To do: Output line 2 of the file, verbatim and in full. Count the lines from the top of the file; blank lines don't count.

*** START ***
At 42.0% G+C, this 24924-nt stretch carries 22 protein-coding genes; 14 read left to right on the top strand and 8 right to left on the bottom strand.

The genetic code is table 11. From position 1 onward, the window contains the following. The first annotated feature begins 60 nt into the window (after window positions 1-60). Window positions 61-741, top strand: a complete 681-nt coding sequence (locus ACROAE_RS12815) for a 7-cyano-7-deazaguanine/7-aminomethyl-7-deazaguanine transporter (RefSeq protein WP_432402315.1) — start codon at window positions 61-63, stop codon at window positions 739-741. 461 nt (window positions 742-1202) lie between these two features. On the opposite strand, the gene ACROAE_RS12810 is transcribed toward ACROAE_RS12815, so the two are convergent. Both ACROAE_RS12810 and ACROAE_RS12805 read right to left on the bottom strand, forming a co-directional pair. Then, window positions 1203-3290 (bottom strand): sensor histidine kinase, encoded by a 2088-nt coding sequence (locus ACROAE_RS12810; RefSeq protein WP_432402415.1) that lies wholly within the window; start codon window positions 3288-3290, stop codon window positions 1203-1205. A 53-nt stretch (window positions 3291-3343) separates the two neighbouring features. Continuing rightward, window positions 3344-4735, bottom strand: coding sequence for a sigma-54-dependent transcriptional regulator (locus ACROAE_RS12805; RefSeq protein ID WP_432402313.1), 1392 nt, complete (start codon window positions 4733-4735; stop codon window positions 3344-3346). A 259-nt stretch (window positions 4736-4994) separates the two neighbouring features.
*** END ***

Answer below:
The genetic code is table 11. From position 1 onward, the window contains the following. The first annotated feature begins 60 nt into the window (after window positions 1-60). Window positions 61-741, top strand: a complete 681-nt coding sequence (locus ACROAE_RS12815) for a 7-cyano-7-deazaguanine/7-aminomethyl-7-deazaguanine transporter (RefSeq protein WP_432402315.1) — start codon at window positions 61-63, stop codon at window positions 739-741. 461 nt (window positions 742-1202) lie between these two features. On the opposite strand, the gene ACROAE_RS12810 is transcribed toward ACROAE_RS12815, so the two are convergent. Both ACROAE_RS12810 and ACROAE_RS12805 read right to left on the bottom strand, forming a co-directional pair. Then, window positions 1203-3290 (bottom strand): sensor histidine kinase, encoded by a 2088-nt coding sequence (locus ACROAE_RS12810; RefSeq protein WP_432402415.1) that lies wholly within the window; start codon window positions 3288-3290, stop codon window positions 1203-1205. A 53-nt stretch (window positions 3291-3343) separates the two neighbouring features. Continuing rightward, window positions 3344-4735, bottom strand: coding sequence for a sigma-54-dependent transcriptional regulator (locus ACROAE_RS12805; RefSeq protein ID WP_432402313.1), 1392 nt, complete (start codon window positions 4733-4735; stop codon window positions 3344-3346). A 259-nt stretch (window positions 4736-4994) separates the two neighbouring features.